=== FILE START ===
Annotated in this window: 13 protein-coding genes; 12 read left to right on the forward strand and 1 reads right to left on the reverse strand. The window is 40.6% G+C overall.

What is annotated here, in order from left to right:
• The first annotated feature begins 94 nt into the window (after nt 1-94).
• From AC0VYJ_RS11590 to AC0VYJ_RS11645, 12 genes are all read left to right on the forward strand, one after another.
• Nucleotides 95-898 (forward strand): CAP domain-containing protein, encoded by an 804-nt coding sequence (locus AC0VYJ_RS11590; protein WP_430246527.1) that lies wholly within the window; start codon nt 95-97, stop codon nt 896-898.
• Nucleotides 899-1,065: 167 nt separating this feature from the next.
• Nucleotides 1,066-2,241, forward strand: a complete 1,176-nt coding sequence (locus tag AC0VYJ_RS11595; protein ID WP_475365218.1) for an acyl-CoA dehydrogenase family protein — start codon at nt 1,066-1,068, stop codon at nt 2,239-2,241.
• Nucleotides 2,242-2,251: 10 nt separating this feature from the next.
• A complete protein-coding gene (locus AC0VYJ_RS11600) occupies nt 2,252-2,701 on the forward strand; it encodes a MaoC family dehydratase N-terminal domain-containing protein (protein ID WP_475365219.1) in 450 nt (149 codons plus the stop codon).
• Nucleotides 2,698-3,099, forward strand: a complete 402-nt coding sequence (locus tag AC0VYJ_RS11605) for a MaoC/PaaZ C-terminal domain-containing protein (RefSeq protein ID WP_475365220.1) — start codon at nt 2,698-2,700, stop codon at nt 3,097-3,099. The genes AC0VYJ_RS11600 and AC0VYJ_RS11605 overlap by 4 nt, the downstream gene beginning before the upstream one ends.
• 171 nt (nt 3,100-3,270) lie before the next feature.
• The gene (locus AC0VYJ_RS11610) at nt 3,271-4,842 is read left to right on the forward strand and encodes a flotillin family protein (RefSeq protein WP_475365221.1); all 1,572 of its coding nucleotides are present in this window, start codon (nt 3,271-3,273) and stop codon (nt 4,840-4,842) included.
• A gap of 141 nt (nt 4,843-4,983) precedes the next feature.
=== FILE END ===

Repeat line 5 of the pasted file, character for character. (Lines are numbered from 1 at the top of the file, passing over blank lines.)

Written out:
• Nucleotides 95-898 (forward strand): CAP domain-containing protein, encoded by an 804-nt coding sequence (locus AC0VYJ_RS11590; protein WP_430246527.1) that lies wholly within the window; start codon nt 95-97, stop codon nt 896-898.